The nutritional value of taro is high and there are many health
benefits from eating this root vegetable! This is an extremely
healthy vegetable that is crammed full of goodness in the form
of vitamins and minerals. The taro nutritional value is
excellent as it provides a range of B vitamins, as well as
vitamin C and vitamin E.
This root vegetable contains essential nutrients including
fiber, potassium, calcium and magnesium. This particular
tropical vegetable benefits the health as it is low in sodium
but high in important vitamins and nutrients which can
effectively benefit our health and well-being significantly.
Taro is a tropical root vegetable that, like sweet potatoes and
yams, is a tuber that makes up the main starchy element of a
meal. This tasty vegetable is very healthy and full of benefits.
Taros contain essential carbohydrates.
root vegetable is known by other names throughout different
parts of the world. Some of other names given to Taro are Eddo
and Dasheen. This exotic vegetable is cultivated in tropical
climates, in areas of the world, where the history of taro
started thousands of years ago, which include Africa, America,
the Carribean and South East Asia.
In this day and age,
taro is widely available to purchase in other areas of the
world, where it cannot be grown and it is becoming increasingly
popular as it is a very healthy vegetable and there are some
easy and simply delicious recipes with taro to try such as taro
chips and fritters!
Like potatoes, taros are excellent
vegetables to use in casseroles and soups, as they add great
flavor and make a significant difference to such recipes.
Taro has rough skin which is rich brown in color - the skin
is very tough and firm. Taro looks similar to the yam, but is in
fact a totally separate type of root vegetable! Taro is similar
to the size of ordinary potatoes.
This vegetable has
proved to be very important throughout history as it was a
substantial food to people in the tropics that could be grown
easily and provided them with high nutritional value. This
tropical vegetable has skin that is a little similar to other
tropical root vegetables such as the yam, but it is also share a
likeness with swede, as it is has the same rough appearance.
The taro has a very distinct flavor that is nothing like
other vegetables, it has rather more of a nutty taste and is
something that must be tried in order to fully appreciate its
Taro Calories and Carbs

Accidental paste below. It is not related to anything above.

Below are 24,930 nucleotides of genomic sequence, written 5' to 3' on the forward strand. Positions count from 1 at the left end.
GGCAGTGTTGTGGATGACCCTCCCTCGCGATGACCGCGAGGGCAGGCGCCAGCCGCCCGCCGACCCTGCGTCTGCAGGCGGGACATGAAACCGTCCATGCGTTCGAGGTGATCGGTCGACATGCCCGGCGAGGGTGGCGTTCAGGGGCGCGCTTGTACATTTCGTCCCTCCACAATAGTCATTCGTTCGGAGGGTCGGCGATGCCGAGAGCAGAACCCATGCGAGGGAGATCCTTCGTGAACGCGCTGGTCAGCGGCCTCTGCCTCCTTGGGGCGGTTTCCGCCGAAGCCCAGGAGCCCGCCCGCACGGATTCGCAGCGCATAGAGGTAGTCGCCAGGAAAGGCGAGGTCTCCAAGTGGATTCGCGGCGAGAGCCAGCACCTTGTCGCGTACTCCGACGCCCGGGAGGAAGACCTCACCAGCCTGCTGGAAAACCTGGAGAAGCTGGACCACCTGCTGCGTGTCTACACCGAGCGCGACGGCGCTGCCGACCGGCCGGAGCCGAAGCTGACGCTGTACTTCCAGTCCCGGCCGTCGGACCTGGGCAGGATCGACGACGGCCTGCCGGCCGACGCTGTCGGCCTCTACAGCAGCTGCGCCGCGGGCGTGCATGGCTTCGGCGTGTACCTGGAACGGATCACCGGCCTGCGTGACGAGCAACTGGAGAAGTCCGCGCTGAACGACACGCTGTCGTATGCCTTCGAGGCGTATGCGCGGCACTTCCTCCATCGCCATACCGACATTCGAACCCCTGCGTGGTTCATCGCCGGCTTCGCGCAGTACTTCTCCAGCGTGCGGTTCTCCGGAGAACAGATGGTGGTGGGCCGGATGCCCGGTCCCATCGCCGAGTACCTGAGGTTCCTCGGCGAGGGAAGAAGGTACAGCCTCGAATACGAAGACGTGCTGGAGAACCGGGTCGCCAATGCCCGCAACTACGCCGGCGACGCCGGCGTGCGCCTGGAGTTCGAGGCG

The tropical root vegetable, taro, is low in calories and can
form a healthy part of a controlled diet. The amount of calories
and carbs in taro depends on the way that it is cooked, for
example if you are going to fry, roast, stew, bake, chip, mash,
boil or steam taro.
The following calorie guide can be
used to calculate the amount of carbohydrates and calories in
Carbohydrates and Calories in Taro per 100 grams:
Taro raw - 112 calories taros / 26.4g carbs
Picking and Storing Taro
When picking taro, try to look for the healthiest and freshest
looking types that are firm to the touch and has skin that is
blemish free. There are usually only two types of taro that are
widely available - one is a larger barrel shape than the other
variety of taro.
When selecting the healthiest and most nutritional types of
taro, look for the smallest ones as they are the youngest! 'The
sons of taro' is an expression that is used to describe the
small bulbs that are attached to the larger varieties of taro.
These small taros are also named 'Eddoes'. To keep taro fresher
for longer, store in a cool, dark place. Taros can be used for
up to several weeks when stored properly.
Preparing Taro for Cooking
The taro is delicious and very versatile! This vegetable can be
cooked using the same cooking methods as the ordinary potato -
mashed, boiled, steamed, baked, roasted, deep fried, sautéed and
boiled. However, there is one very important difference between
the taro and potato!
The skin contains a poison which can cause an allergic reaction.
The taro can be cooked in its skin as the poisons disappear
during the cooking process. The skin is easy to remove once
taros have been cooked. If you remove the skin before cooking
taro, it will be a lot harder to peel away as taro skin is very
When removing the skin from raw taro, always wear gloves
throughout the peeling process and discard carefully of the skin
afterwards. The skin must be peeled thickly as the poison is
contained directly underneath it.
How to Cook Taro
The taro goes sticky once it starts to cool, therefore, always
serve it when it is still warm or hot. This root vegetable is
versatile and as stated above, it is perfect for boiling,
mashing, chipping, steaming, frying, sautéing, roasting, baking,
boiling and pureeing.
Prepare as instructed above under the 'preparing taro for
cooking' section as it is very important to get this part right.
In particularly good recipe for taro is either a casserole or
soup because taros absorb a great deal of liquid during the
cooking process, and for this reason, it can provide a very
effective ingredient. Try adding other vegetables and a rich
flavored stock. Fresh tomatoes compliment taro very nicely